Battronic worked with General Electric from 1973 to 1983 to produce 175 utility vans for use in the utility industry and to demonstrate the capabilities of battery-powered vehicles. Battronic also developed and produced about 20 passenger buses in the mid-1970s.

CitiCars & Elcar

Two companies were leaders in electric car production during this time. Sebring-Vanguard produced over 2,000 “CitiCars.” These cars had a top speed of 44 mph, a normal cruise speed of 38 mph and a range of 50 to 60 miles.

The other company was Elcar Corporation, which produced the “Elcar”. The Elcar had a top speed of 45 mph, a range of 60 miles and cost between $4,000 and $4,500.

United States Postal Service

In 1975, the United States Postal Service purchased 350 electric delivery jeeps from the American Motor Company to be used in a test program. These jeeps had a top speed of 50 mph and a range of 40 miles at a speed of 40 mph. Heating and defrosting were accomplished with a gas heater and the recharge time was 10 hours.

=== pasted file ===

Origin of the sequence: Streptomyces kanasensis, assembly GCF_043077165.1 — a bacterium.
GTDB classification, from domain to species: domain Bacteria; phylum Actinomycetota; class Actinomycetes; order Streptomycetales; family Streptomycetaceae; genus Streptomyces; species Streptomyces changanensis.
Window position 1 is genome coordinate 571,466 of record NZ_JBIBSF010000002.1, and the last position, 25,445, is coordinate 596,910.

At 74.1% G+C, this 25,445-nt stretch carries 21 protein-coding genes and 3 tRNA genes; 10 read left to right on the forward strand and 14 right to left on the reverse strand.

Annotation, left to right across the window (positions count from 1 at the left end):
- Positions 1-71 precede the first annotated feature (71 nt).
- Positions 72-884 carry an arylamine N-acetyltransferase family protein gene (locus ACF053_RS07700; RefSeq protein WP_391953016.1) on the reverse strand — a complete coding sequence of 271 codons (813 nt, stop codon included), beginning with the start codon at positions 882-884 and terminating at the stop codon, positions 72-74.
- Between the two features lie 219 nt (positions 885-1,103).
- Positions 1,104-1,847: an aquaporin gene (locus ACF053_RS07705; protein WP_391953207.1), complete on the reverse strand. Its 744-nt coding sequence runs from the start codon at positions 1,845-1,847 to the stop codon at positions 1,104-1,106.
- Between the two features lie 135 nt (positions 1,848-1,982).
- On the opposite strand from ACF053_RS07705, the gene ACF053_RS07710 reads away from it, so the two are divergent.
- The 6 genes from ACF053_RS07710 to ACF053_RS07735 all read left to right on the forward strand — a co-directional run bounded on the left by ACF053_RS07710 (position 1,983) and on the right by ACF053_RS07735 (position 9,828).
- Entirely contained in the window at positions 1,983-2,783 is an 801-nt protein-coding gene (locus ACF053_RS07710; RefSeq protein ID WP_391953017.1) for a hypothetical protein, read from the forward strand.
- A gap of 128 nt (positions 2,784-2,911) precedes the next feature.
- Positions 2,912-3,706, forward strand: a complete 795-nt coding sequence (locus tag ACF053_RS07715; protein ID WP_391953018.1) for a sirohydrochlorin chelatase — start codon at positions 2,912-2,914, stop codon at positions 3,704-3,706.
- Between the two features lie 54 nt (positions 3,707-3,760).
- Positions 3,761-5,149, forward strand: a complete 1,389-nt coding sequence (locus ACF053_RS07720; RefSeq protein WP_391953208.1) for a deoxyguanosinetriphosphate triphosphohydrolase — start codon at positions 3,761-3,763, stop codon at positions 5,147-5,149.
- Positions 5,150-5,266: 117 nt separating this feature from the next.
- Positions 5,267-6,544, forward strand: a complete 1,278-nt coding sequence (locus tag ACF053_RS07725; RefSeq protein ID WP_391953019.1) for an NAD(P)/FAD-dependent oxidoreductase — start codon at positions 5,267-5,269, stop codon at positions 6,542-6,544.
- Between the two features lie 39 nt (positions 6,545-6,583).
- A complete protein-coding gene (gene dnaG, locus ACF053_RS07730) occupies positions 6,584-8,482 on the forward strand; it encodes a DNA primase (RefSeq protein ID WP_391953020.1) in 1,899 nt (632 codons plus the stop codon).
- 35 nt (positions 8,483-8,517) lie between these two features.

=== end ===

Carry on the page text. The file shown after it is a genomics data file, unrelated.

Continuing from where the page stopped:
They were popular for a while back then but ended up too expensive and not fast enough to keep up with the fuel-burning car.

The biggest blow to them was probably the mass production of Henry Fords’ petrol powered cars which cost about half of what the electric cars did.

The electric car put up a good fight though because at one point they even outsold internal combustion engine cars and amazingly held the land speed record until 1899!

Also if you think the Toyota Prius was the first hybrid car, think again as the first hybrid was made in 1900.

After that, however, it was all downhill for quite a while. The Electric Car really vanished on the roads from the 1930’s until resurfacing again in the 1960/70’s when the need to an alternative to petrol-powered cars started to become obvious again.